On September 15, 2014, more than a month after the minimal “no news” e-mail, I sent the following message to Dr. Tol:
Since I have not heard from you, I assume the following:
1) After almost six months—Dr. John P. Weyant has yet to submit a review of my paper.
2) A strategy is lacking to encourage the review Editor-in-Chief to live up to his commitment and do his duty.
Consequently, in an effort to help you, I will send the following email to the two other Energy Economics’ Editors-in-Chief—Dr. B. W. Ang and Dr. U. Soytas:
I submitted an important and timely paper to Energy Economics—almost 6 months ago—and to my knowledge a review of my paper is not yet submitted.
Do you have any suggestions that I could pass on to Dr. Richard S. J. Tol, to help encourage Dr. John P. Weyant, who is handling the review, to live up to his commitment and do his duty? Please respond to this email.
I received no answer on my email request from any Energy Economics’ Editors-in-Chief.
Three weeks later, on October 6, 2014, I sent this email to Drs. Tol, Ang and Soytas:
I am very concerned about your unresponsiveness on my previous emails about not fulfilling Energy Economics’ basic duty to review my paper. IT HAS BEEN OVER 6 MONTHS.
That elicited a curt comeback from Dr. Tol: “Eric: just be patient.”
After a further three weeks, on November 1, 2014, I wrote Dr. Tol:
PLEASE HELP ME, take action, assign my paper to another reviewer, I beg of you.
And on November 6, 2014:
Your integrity is important. Journal Editors-in-Chief hold an honored position, ethically required to treat authors fairly.
The huffy, one word cryptic retort to my final email: “Chill.”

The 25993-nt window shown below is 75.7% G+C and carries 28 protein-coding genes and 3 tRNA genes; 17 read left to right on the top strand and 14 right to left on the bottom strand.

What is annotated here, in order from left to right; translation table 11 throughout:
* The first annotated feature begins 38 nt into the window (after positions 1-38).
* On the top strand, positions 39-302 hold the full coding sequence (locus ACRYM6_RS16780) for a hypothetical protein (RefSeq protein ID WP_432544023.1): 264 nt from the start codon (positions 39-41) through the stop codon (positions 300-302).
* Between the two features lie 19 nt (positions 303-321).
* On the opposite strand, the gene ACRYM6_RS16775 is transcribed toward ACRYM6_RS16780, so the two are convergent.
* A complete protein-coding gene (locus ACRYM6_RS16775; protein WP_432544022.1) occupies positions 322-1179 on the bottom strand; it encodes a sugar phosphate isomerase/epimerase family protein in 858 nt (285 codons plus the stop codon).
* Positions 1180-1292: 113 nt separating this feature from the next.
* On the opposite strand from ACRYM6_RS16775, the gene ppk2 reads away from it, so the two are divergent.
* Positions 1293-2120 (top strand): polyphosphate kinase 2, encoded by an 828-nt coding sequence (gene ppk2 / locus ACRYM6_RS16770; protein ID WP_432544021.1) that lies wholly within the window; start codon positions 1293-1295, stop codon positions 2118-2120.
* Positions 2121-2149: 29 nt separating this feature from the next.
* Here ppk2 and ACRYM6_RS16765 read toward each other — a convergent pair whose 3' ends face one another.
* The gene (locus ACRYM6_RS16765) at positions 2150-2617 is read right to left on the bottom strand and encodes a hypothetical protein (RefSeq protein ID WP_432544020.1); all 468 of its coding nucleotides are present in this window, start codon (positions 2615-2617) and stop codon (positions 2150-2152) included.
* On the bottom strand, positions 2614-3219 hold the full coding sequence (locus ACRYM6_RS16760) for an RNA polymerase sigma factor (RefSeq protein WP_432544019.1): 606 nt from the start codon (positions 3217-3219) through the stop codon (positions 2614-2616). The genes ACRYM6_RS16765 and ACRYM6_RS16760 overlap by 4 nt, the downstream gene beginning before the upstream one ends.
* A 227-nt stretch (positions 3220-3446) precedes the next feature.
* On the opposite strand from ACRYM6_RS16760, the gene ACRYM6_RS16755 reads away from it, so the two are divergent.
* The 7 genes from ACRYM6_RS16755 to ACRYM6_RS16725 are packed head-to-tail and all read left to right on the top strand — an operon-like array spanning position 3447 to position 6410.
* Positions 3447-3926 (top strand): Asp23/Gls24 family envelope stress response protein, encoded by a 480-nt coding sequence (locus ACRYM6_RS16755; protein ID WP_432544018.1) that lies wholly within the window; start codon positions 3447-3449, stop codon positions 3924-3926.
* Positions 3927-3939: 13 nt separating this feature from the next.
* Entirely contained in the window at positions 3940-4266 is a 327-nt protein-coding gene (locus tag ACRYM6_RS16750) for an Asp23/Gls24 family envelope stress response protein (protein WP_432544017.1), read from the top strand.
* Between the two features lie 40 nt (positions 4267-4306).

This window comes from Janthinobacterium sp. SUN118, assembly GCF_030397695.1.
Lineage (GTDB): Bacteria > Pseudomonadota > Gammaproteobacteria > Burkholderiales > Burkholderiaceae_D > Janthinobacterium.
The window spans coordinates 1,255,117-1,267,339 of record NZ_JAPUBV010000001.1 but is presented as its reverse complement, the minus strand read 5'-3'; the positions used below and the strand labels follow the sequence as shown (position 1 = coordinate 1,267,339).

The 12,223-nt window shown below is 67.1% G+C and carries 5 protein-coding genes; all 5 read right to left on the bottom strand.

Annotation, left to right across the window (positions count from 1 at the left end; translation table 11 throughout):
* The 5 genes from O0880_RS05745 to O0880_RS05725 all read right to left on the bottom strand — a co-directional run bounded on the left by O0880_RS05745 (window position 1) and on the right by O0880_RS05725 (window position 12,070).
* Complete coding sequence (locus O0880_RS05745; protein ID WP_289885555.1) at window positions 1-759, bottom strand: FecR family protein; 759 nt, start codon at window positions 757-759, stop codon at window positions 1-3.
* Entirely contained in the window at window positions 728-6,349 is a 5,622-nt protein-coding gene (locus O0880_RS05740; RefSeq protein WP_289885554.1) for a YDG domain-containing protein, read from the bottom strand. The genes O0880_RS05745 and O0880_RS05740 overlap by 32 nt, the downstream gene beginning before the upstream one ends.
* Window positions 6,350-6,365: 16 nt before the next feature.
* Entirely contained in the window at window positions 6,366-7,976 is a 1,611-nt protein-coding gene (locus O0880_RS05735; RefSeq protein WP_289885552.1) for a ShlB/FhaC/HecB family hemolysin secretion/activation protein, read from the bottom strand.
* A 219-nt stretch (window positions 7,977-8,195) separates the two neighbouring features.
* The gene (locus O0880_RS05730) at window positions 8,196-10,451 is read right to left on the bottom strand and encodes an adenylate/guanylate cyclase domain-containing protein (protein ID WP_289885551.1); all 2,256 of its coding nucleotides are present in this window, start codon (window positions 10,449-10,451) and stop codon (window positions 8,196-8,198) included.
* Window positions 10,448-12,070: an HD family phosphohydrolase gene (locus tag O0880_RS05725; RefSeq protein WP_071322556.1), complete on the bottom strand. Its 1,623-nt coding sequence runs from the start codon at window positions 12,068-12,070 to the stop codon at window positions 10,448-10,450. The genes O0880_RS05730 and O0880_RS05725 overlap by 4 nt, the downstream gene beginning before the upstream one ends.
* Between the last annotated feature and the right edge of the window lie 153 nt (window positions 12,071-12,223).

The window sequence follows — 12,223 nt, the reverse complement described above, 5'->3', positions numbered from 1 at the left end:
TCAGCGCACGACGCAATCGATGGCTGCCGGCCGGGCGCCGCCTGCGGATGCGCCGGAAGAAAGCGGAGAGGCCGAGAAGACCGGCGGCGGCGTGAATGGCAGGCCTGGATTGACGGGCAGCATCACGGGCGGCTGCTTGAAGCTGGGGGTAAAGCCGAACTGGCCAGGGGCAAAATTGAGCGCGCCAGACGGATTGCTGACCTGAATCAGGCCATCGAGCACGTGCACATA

On November 6, 2014, the editors finally responded:
The author lacks confidence in the editorial team of Energy Economics and is thus best advised to take the paper elsewhere.
The notion that my paper had been rejected merely as a result of well-spaced out requests for status updates, seemed both unreasonable and implausible, particularly given how great the delays were and the absence of responses to inquiries. Moreover, there was no evidence the review process had ever been started despite it being assigned for review, which was in clear violation of Energy Economics‘ own policies.
I formally requested Elsevier management investigate the shabby treatment I received from Energy Economics’ Editors-in-Chiefs.
On November 19, 2014, Ms. Donna de Weerd-Wilson, Executive Publisher at Elsevier — who, rather than correcting procedure, so this sort of problem does not happen again — argued:
The reason your paper is never reviewed is because the Energy Economics’ Editors-in-Chief tried their best, for over seven months, to find suitable reviewers, but none could be found.
This response is simply not credible. International Journal of Energy Economics and Policy had no apparent difficultly in finding reviewers for the very same paper. I’ve submitted papers over the years to over 50 journals and no journal previously has ever found it hard to find reviewers. In addition, other academic economists have confirmed that this claim simply does not hold water.
The far more plausible explanation is that Energy Economics’ Editors-in-Chief deliberately sat on my paper, for over seven months, because of conflict of interest. The Energy Economics Editor-in-Chief in charge of reviewing my paper, Dr. John P. Weyant, is a Senior Fellow and Deputy Director at Stanford University’s Precourt Institute. Its advisory board has a heavy representation of partners from private equity firms and hedge funds, such as Sequoia, Second Avenue Partners, Energy Capital Partners, Mohr Davidow, Triangle Peak, and Farallon. These men are almost certainly substantial donors to the Precourt Institute. They may also raise money from colleagues in the private equity and hedge fund industries. My paper demonstrates that private equity profits from the restructuring of electric utilities at the expense of consumers, which is potent evidence for citizens to use before state regultors to argue against approving more private equity purchases of electricity companies.